COEUR d'ALENE - The Coeur d'Alene School District's three new elected trustees took their seats on the dais for the first time Monday at the Midtown Center, and quickly changed the board's leadership.
Tom Hearn is the new chair, and Christa Hazel is now vice-chair.
Hearn, Hazel and Dave Eubanks won their trustee positions by election in May, and were sworn in at the start of the regular monthly meeting. The July meeting also serves as the five-member board's annual reorganization meeting, when officers are elected by the board members.
Hearn noted that the new trustees are coming on board following a heated election race.
"I really hope that this board can get along, that we can move forward," Hearn said.
He replaces Tom Hamilton in the chairman's seat. Hamilton did not attend Monday's meeting. At the start of the meeting, board member Terri Seymour said Hamilton was absent due to a "crisis" at work.
Seymour opposed the selection of Hazel as vice-chair, and said she would have favored Hamilton in the position because the new trustees lack experience running school board meetings.
Seymour chaired the meeting until the conclusion of the reorganization motions, and then handed the gavel over to Hearn, who led the remainder of the session.
Hearn said he knows the district faces challenges, but that he is excited about joining the board, and looks forward to working with a "great administrative team."
Hazel and Eubanks each echoed Hearn's sentiment.
It was Matt Handelman's first meeting as superintendent. The district's former associate superintendent, Handelman was tapped to serve in the top leadership position in May, after Hazel Bauman announced her resignation to take a position in western Washington.
It was decided during Monday's meeting that Hearn and Hazel will serve on the board's negotiating team when contract talks resume, likely later this month.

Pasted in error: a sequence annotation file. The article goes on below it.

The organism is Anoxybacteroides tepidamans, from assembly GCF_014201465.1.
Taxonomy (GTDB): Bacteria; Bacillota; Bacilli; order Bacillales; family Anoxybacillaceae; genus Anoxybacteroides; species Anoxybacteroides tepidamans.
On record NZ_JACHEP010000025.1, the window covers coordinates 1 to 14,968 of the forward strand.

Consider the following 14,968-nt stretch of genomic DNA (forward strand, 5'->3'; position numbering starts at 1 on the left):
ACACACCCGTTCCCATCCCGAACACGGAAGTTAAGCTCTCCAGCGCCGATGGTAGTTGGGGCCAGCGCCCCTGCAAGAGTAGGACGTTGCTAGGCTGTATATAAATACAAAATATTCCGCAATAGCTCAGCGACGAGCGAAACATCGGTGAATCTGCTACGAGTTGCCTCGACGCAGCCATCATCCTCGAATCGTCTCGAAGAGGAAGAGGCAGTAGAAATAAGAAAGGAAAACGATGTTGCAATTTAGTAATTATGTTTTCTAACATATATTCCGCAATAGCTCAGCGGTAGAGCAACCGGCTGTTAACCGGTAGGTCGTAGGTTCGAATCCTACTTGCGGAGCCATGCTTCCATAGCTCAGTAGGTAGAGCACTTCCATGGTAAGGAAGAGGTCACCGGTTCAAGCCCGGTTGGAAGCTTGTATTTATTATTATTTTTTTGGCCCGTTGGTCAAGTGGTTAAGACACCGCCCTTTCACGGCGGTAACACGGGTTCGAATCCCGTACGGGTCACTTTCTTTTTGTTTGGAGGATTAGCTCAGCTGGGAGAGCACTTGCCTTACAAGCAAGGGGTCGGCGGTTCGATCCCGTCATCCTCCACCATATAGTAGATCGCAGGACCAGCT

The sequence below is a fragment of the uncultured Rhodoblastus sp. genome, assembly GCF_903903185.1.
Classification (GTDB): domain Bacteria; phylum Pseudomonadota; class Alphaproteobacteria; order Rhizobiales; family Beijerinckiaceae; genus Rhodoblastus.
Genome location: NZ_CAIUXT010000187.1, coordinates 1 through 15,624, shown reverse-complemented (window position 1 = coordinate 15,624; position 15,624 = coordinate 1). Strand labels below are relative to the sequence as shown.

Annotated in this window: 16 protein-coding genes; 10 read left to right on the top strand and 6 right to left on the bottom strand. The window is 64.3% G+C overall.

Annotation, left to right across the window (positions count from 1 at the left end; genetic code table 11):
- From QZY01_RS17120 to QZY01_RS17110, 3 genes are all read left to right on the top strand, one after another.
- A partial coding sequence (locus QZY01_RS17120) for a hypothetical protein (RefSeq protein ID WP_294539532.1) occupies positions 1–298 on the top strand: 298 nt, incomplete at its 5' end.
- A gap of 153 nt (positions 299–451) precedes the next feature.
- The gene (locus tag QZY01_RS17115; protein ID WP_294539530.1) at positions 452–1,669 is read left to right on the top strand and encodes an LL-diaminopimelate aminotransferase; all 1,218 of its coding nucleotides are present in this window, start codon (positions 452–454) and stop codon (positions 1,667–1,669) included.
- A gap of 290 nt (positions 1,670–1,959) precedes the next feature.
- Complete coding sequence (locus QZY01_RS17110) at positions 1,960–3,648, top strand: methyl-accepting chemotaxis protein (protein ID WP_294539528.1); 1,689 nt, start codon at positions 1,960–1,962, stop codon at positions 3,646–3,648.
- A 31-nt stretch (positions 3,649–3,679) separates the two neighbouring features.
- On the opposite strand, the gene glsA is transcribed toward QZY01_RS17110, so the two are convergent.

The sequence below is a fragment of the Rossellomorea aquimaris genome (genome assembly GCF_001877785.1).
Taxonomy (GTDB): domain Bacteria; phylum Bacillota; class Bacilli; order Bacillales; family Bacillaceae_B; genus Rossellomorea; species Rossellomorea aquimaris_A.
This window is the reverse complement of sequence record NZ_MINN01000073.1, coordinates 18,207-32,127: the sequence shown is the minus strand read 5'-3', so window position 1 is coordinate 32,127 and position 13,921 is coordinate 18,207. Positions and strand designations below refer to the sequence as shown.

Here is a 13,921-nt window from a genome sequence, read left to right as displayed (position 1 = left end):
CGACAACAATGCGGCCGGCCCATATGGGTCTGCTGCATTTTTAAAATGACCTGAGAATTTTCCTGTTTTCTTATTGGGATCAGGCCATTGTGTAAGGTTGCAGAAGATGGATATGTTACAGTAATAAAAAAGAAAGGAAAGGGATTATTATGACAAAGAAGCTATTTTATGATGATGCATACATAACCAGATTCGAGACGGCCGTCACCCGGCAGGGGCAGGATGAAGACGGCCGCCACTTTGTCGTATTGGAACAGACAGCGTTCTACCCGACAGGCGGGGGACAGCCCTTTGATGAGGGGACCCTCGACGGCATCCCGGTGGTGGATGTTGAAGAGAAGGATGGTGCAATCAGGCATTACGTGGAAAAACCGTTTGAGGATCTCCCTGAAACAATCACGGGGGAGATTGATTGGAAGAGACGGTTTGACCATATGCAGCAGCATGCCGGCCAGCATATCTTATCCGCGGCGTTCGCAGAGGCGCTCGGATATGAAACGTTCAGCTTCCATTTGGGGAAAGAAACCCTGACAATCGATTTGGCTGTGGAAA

During the public comment section of the meeting, the new trustees heard from Brent Regan, one of the recently departed school board members.
Regan lost the Zone 1 seat to Hazel.
"I wanted to thank the trustees and congratulate you all. Now you get to sit on that side and you're going to find out very quickly that it's a different perspective, and you've got to have a different attitude, and there are some pitfalls," he said.
He said that while considering ways the district could save money, he noticed that the district had paid about $4,700 to Range Northwest, a downtown design firm, for graphic design work and printing work for Sorensen Magnet School's spring fundraiser auction. He noted that Range Northwest's owners are Eden Irgens and Adam Graves. Irgens sits on the board of Balance North Idaho, a political action committee, he said.
Balance North Idaho endorsed Regan's opponent, Hazel.
Graves chaired the Sorensen fundraiser, Regan said.
"I'm not giving any allegation of wrongdoing here, but what I am saying is that things like this can put the board in a difficult position, because the optics on it are very bad," he said.
He said that the $4,700 would have been better spent on something for the district rather than for printing services.
Lisa May, a Sorensen mother and parent who has worked on the school's auction, said the funds spent on the event were not school district dollars. They were raised by the parents at the school, she said.
Wendell Wardell, the district's chief operating officer, confirmed that the district handles the funds for Sorensen, but the money does not belong to the district.
May said she didn't want the Sorensen event to be "tarnished" by the discussion of the funds.
"No inappropriate behavior took place on the part of the district or any board member," May said.
Regan said he appreciated knowing that the money was just passing through the district's account and was not actually district funds.